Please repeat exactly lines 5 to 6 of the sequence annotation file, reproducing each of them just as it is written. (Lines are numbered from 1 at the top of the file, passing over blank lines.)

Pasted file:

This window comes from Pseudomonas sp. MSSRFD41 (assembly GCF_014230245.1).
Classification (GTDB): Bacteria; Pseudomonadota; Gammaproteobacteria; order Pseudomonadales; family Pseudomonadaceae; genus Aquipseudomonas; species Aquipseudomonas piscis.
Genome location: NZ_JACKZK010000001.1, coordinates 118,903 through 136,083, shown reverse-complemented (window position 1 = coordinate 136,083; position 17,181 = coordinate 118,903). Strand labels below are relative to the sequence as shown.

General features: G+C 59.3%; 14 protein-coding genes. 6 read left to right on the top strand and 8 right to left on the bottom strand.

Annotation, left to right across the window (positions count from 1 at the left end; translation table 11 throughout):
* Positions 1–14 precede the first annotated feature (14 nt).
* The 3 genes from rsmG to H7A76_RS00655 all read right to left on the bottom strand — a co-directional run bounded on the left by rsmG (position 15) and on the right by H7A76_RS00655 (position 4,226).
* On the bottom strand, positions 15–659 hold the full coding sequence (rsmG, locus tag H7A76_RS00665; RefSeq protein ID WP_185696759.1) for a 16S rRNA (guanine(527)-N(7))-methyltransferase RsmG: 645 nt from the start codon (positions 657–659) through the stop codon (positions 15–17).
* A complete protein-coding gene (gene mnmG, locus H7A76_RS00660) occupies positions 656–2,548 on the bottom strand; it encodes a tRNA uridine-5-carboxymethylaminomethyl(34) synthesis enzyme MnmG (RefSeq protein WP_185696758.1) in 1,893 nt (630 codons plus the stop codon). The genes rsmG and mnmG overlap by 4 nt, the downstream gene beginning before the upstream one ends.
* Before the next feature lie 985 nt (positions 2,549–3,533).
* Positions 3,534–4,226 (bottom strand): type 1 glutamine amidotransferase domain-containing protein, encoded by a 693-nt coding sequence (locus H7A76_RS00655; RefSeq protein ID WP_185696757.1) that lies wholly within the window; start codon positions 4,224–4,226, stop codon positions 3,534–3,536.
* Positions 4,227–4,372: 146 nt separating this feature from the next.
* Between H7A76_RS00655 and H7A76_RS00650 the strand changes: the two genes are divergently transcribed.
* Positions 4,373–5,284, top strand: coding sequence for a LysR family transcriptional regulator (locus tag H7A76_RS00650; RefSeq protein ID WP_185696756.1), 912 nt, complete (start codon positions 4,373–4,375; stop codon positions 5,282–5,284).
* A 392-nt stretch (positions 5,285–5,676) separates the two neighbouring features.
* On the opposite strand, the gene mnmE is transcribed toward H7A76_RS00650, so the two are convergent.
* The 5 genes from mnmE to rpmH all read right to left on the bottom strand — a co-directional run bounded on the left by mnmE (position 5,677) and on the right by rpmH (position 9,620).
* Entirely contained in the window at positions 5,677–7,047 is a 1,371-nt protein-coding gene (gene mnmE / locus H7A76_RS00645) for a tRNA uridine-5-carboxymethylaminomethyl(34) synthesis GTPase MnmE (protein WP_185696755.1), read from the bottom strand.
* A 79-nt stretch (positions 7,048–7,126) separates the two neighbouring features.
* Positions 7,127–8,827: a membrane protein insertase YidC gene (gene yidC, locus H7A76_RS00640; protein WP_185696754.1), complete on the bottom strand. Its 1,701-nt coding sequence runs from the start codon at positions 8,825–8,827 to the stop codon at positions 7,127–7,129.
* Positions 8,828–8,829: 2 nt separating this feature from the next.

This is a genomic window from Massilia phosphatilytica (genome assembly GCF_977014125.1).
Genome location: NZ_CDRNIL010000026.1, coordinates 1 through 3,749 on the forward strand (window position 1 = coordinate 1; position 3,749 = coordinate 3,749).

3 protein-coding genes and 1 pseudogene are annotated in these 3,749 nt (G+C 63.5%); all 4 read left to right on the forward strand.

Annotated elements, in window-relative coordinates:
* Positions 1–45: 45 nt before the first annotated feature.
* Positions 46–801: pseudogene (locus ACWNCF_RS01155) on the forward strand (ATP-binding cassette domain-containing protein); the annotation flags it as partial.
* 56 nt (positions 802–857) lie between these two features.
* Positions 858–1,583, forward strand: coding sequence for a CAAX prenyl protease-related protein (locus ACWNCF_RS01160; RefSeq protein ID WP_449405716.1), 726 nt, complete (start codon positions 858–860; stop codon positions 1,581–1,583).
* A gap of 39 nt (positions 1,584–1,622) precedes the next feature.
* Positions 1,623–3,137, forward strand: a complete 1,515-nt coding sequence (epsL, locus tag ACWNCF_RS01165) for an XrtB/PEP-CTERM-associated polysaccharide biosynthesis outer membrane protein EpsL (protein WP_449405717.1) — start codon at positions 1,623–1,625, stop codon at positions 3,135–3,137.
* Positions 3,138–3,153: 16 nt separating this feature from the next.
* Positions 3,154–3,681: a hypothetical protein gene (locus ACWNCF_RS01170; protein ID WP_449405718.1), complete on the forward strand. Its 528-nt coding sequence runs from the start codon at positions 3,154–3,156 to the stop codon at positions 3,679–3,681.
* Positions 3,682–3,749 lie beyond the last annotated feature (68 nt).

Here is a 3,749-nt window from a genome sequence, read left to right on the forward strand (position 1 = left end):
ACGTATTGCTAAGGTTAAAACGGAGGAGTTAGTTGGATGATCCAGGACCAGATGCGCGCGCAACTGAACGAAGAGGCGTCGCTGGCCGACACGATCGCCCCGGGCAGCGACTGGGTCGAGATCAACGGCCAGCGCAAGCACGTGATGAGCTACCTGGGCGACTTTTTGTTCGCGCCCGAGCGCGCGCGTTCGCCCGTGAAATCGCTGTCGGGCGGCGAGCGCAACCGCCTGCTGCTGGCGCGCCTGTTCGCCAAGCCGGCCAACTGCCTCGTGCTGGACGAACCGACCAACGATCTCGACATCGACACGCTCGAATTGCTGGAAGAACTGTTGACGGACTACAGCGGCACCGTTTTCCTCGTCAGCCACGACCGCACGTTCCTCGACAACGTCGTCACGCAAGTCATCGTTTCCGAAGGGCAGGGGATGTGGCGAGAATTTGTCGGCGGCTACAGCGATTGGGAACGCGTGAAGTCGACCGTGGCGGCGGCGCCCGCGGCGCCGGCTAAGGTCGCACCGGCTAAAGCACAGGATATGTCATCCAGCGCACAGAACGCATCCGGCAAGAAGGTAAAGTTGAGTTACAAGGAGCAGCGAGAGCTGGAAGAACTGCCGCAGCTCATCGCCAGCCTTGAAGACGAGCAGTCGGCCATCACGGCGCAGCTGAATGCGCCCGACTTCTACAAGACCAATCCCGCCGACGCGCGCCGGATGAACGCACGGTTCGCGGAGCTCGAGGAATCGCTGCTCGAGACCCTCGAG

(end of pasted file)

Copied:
Annotation, left to right across the window (positions count from 1 at the left end; translation table 11 throughout):
* Positions 1–14 precede the first annotated feature (14 nt).